Most of the time I don’t find antelopes particularly exciting. They are beautiful, no doubt about that, but most of them are pretty standard: hooves, nice coats, and some horns. But it turns out I haven’t been all that fair to antelopes. There are definitely some weird ones out there. Probably one of the strangest I’ve seen is the saiga antelope, another one of the animals I got to see at the Field Museum.
Today, saigas are found in three small areas in Kazakhstan, Mongolia and Russia. They are suited to the steppes of these areas, living in flat, arid regions. Saigas generally travel long distances in search of food, and though they are quite hardy animals they avoid steep or rocky areas.
Saigas are not overly large animals, standing at less than a meter high at the shoulder. Males possess horns while females do not. The horns are not excessively ornate, the most notable thing about them being the ringed ridged that cover them. Saiga antelopes range in colour from yellow-red to dull gray, depending on the animal and season.
The most obvious feature of saigas is their giant, funny-looking nose. It is big, floppy, and looks entirely out of place on an otherwise reasonable looking antelope. The nose serves two purposes, reflecting the extreme climate that saigas must endure. Summer on the plains means dust, which can be extremely detrimental to animals that migrate in large groups. So that funny nose helps filter out all the dust that hundred of hooves kick up. In the winter, saigas must contend with very cold temperatures. Their noses heat up air before it is breathed into the lungs. So despite how weird it looks, it’s actually a pretty practical appendage.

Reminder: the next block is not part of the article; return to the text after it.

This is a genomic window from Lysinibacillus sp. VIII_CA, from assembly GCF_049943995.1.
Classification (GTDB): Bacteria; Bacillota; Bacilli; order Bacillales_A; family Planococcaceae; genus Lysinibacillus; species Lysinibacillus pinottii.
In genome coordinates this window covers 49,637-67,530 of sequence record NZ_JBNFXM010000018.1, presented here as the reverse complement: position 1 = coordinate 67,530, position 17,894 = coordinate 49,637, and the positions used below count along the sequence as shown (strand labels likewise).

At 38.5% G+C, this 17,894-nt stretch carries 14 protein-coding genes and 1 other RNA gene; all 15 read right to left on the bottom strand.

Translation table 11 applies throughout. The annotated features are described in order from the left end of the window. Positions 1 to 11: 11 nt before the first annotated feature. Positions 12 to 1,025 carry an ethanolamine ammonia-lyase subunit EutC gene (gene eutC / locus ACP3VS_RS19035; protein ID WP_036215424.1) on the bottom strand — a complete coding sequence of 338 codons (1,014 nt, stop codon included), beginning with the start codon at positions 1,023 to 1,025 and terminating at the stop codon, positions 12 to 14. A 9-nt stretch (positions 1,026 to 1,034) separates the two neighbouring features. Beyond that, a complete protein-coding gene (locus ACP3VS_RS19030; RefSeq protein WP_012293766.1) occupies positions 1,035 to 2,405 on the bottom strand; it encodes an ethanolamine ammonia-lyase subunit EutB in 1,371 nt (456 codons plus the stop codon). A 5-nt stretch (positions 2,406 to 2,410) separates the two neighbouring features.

Reproduction in saigas is a violent affair, at least for males. Males gather harems of 5-10 females, and protect them at any cost. Fights between males often occur, and these can end in serious injury or death. Male saigas are so vigilant about protecting their harem that they do not graze during the breeding season. This, in addition to the energy they spend fighting off competing males, leaves male saigas so weak at the end of the breeding season that mortality among males can be as high as 80 or 90%.
Perhaps in part because of their aggressive breeding strategy, but mainly due to human interference, saigas are critically endangered. Their population has fluctuated drastically over the past 100 years, due to hunting and disease outbreaks. Hopefully with continued conservation efforts we can keep these funny guys around for a while.